Wednesday, December 9, 2009


I was checking in with Wine Spectator, as I do nearly every day. It’s part of my job to stay on top of what all the wine mags are discussing/promoting/championing these days. In James Laube’s latest online article, “20 Great California Syrahs,” he unwittingly points to an ongoing consumer dilemma with Syrah and its tenuous place within the wine market today.

Thanks to the Australian wine boon earlier in the last decade, Shiraz (arguably Syrah’s brawnier alter ego) is perceived as being primarily an under $15 red wine by consumers and retailers alike. Despite the fact that Syrah almost always has been a much less affordable counterpart ($15-$30 is an okay price point, but not as attractive to the average consumer as say, ten bucks or less), the general perception is that Shiraz and Syrah should be priced well under $15.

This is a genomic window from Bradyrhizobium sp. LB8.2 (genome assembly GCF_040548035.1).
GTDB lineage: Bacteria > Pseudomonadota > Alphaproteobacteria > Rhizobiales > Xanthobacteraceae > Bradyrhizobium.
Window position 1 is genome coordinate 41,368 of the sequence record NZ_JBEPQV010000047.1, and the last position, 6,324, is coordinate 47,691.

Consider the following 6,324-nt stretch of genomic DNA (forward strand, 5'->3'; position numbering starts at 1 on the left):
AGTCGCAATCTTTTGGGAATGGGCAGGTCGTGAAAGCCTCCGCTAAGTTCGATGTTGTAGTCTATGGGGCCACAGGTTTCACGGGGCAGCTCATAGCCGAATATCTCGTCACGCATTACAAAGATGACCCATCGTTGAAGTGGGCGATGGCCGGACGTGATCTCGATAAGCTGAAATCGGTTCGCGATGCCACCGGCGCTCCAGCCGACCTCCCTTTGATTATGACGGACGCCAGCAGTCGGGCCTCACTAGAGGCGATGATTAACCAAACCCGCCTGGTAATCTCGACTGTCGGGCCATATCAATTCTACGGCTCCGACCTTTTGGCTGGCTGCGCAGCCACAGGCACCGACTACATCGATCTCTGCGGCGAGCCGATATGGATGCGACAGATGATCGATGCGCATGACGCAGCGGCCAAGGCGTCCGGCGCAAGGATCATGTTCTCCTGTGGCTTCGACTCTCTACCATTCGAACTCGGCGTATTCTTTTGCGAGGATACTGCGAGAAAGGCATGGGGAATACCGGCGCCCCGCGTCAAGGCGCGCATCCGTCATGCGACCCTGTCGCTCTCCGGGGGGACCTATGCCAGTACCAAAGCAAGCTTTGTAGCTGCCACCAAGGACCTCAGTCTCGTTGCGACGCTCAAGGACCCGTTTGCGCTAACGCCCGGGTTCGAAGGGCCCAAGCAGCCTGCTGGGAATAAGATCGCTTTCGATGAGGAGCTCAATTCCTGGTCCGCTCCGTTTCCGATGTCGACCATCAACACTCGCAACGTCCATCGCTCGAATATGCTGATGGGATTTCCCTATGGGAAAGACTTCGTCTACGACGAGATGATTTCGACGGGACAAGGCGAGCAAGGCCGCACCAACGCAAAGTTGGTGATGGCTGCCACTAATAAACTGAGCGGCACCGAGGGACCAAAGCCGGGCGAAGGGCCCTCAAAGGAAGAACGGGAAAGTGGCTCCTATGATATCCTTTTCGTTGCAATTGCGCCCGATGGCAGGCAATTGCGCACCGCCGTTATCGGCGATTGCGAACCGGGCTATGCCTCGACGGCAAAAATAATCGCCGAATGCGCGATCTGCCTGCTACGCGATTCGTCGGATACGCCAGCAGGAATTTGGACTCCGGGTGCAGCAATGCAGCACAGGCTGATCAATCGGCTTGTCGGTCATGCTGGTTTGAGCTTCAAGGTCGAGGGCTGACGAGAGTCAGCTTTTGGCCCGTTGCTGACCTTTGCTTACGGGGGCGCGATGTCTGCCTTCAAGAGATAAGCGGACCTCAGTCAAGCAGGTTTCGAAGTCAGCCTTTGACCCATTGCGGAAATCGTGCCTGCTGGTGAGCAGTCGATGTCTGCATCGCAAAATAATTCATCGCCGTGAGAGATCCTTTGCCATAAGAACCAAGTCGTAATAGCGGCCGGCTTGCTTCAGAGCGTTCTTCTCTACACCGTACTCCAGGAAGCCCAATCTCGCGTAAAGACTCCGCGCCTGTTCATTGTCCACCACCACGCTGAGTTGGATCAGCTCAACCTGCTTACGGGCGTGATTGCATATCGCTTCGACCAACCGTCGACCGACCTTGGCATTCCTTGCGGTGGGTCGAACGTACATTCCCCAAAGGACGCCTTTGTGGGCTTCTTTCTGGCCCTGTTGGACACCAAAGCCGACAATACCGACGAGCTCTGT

Is that fair? Not particularly. Not when you incorporate the reds of the Northern Rhone, such as Hermitage, Cornas and the like from producers such as A. Clape, E. Guigal, Jean Louis Chave and Jean-Luc Colombo. Yet in Mr. Laube’s article, he reviews 20 Syrahs from the Santa Barbara, all except one priced $25 to $40 a bottle (the exception being a $125 from Jonata), and all of these with less than 900 cases produced.

The obvious point being made here is that these wines are not like the Australian Shiraz, but more like the Northern Rhone version of Syrah (the progenitor of the grape variety), yet an even bigger, more resounding yet less overt point being made is the sad fact that Syrah, in its most glorious form, is thought of, at least by Mr. Laube and the folks at Wine Spectator, that Syrah is just as much an elitist grape variety as Cabernet Sauvignon.

True enough, I make a bold leap with such an assessment, yet, the 20 wines he reviews in this article are wines that the overwhelming majority of wine consumers will NEVER see. Zaca Mesa, Jaffurs and Brander may be the most recognized in the list, yet these particular wines may not see distribution outside of their own state of origin.

Wine Spectator made a colossal leap toward the mainstream with their recent Top 100 list, incorporating a larger cross-section of real values (wines under $20) that have larger production, and greater market saturation. Yet the reviewers continue their self-indulgent ways by spending time writing about wines we as consumers will most certainly never experience.